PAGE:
AS: I think fertilizer-grade ammonium nitrate will be added to the risk management plan list of regulated substances. It was never really on the list initially because companies that handle explosives grade material argued that it was already a highly regulated product as an explosive. There are a lot of agencies currently evaluating what went wrong in the communication and the public is expecting actions to prevent this from happening again. Lack of harmonization — the “left hand doesn’t know what the right hand is doing” — keeps popping up as a problem, so we’ll see how things sort out. For the first time that I can ever remember, industry is inspired to come together to prevent this from happening again.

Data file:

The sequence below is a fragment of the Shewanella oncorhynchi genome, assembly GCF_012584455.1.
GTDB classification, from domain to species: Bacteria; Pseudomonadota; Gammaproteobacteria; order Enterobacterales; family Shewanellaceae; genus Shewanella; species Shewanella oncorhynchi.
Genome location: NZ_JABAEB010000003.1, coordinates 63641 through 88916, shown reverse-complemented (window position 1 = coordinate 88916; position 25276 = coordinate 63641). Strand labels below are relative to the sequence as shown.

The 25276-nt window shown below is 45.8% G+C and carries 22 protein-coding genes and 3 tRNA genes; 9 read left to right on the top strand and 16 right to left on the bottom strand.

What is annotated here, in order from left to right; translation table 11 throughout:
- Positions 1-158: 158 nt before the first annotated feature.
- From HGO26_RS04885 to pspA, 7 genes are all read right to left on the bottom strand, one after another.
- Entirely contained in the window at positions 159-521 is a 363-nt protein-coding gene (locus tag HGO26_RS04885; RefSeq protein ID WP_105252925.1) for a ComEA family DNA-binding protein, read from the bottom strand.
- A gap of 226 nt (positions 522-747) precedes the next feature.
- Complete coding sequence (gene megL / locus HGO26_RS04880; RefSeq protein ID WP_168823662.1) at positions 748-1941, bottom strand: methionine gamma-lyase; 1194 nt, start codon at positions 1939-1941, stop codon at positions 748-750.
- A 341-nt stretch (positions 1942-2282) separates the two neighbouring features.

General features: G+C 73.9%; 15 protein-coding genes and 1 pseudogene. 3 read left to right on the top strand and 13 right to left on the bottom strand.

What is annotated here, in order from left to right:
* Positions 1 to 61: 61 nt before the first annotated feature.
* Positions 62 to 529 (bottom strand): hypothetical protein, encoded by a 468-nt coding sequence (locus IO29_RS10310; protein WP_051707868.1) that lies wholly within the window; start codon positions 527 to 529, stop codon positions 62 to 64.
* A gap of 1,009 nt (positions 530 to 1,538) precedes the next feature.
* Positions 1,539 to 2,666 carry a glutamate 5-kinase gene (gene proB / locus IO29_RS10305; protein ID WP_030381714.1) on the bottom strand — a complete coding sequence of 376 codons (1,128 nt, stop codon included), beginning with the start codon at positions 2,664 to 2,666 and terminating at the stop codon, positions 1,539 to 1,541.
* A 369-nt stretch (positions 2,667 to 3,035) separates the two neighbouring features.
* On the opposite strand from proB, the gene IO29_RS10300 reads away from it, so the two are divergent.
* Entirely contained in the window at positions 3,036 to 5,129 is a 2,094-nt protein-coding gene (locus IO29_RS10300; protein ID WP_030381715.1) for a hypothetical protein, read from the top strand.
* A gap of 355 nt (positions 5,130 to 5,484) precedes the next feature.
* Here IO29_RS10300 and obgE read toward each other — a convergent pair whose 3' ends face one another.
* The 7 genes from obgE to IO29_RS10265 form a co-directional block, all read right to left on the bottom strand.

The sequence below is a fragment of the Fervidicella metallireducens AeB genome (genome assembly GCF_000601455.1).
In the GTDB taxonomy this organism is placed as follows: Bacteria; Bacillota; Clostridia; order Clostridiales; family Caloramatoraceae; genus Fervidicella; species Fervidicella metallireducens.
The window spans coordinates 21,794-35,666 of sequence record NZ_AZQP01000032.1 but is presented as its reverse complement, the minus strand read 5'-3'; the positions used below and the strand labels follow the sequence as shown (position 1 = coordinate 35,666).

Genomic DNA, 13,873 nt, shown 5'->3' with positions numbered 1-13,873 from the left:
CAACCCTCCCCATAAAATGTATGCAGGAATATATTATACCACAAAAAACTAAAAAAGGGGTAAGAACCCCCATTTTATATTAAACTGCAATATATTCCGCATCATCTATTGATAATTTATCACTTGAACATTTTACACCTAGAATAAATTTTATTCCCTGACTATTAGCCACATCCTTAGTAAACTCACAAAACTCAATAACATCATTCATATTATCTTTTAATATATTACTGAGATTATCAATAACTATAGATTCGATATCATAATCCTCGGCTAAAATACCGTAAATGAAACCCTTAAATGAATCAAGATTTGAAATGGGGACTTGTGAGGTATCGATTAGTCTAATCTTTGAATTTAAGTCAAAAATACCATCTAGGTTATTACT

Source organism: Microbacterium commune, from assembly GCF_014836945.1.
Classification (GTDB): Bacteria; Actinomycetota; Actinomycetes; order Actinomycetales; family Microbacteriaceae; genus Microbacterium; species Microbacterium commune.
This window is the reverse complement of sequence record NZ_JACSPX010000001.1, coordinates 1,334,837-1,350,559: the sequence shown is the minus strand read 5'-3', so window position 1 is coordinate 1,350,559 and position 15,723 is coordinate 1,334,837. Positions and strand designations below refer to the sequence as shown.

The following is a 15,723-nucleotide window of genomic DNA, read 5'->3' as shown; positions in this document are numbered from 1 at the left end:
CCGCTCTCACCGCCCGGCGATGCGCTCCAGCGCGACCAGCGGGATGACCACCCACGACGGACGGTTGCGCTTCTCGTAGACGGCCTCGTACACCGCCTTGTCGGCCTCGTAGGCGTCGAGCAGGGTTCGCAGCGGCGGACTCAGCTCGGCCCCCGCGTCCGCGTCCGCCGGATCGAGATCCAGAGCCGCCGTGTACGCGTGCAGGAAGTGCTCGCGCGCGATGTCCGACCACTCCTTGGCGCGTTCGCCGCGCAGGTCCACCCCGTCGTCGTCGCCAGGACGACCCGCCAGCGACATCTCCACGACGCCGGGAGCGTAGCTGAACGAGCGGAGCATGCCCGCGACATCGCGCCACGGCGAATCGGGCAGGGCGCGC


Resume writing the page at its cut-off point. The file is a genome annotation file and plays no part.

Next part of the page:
Leave a Reply

One comment on “West Fertilizer Disaster: Employing The Lessons Learned

  1. Every county in the nation should have a County Emergency Manager. Sometimes it will be the fire chief, sometimes not. But they are plugged into every aspect of emergency response. They are supposed to have disaster mitigation plans as part of their work with FEMA. It would be a good idea for ag suppliers/wholesalers/retailers to contact these emergency managers and make sure they are aware of any ammonium nitrate storage and factor it into their emergency response planning. Maybe if there is another facility owner out there who has "some catching up to do" it won't result in the deaths of first responders and leveling of a school, businesses and homes.

Management Stories

ManagementConsolidation Update
June 22, 2017
Editors Paul Schrimpf and Eric Sfiligoj discuss progress on manufacturer consolidation, and another big move for Midwest cooperative Central Valley Read More
ManagementPlotting Corn, AGCO/Asmark’s Applicator Training Center, and Bayer-Monsanto Sell-Off News
June 15, 2017
Editors Paul Schrimpf and Eric Sfiligoj talk about their recent visits to Columbus, OH, and Bloomington, IL, along with an Read More